The remains of three of Nelson Mandela's children have been exhumed by court order amid a bitter family feud over the former president's final resting place.
Mr Mandela's eldest grandson earlier lost his appeal against having the bodies of his father and two other children returned to the ailing anti-apartheid hero's childhood village of Qunu.
A sheriff used a pickaxe to force open the gates to Mandla Mandela's property about 20 miles away - where the disputed remains were moved in 2011 - before three hearses entered the estate.
The chief of the Mvezo Traditional Council had exhumed the bodies without seeking permission from other relatives.
He put the remains in three graves near a visitor centre and complex he is building in the Eastern Cape where Nelson Mandela was born.
The relatives argue he moved the bodies to establish a family cemetery at the development - which could eventually include the grave of Nelson Mandela - in order to attract paying tourists.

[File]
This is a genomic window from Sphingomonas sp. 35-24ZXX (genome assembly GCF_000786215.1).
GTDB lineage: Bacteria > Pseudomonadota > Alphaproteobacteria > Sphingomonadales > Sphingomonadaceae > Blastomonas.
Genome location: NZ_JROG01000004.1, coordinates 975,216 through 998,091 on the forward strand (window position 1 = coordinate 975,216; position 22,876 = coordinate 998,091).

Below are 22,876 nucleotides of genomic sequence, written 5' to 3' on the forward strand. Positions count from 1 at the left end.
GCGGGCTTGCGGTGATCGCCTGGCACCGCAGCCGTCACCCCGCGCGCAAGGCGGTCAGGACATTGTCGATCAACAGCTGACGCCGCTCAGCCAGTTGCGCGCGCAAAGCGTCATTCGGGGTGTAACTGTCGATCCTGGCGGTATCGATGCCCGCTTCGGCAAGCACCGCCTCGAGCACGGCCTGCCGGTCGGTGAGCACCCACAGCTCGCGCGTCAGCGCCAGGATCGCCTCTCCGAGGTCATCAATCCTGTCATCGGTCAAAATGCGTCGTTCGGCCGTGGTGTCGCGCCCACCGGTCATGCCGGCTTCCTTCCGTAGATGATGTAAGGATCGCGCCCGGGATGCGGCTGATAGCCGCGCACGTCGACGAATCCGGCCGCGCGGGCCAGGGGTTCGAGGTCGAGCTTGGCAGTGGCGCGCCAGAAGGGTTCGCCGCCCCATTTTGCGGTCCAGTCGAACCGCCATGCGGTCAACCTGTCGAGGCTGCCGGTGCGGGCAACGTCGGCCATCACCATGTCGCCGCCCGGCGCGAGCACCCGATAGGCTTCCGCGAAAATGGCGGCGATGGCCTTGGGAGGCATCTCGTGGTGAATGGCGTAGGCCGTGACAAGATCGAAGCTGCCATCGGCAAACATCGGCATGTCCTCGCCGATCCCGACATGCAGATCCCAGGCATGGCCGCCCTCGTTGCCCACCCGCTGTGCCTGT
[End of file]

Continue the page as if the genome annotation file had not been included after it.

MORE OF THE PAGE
The grandson's legal team launched an immediate appeal, saying the chief did not have enough time to explain his side of the story to the court and called for a mediator to be appointed, to avoid unwanted publicity.
Mandela's eldest daughter Makaziwe Mandela, her nephew Ndaba Mandela, and niece Ndileka Mandela were in court to observe proceedings.
The graves are those of Mandela's eldest son, Mandla Mandela's father, Makgatho Mandela, who died in 2005; Mandela's first daughter Makaziwe Mandela, who died as an infant in 1948; and Mandela's second son Madiba Thembekile, who died in a car accident in 1969.
The family dispute comes as the 94-year-old anti-apartheid leader remains critically ill in a Pretoria hospital.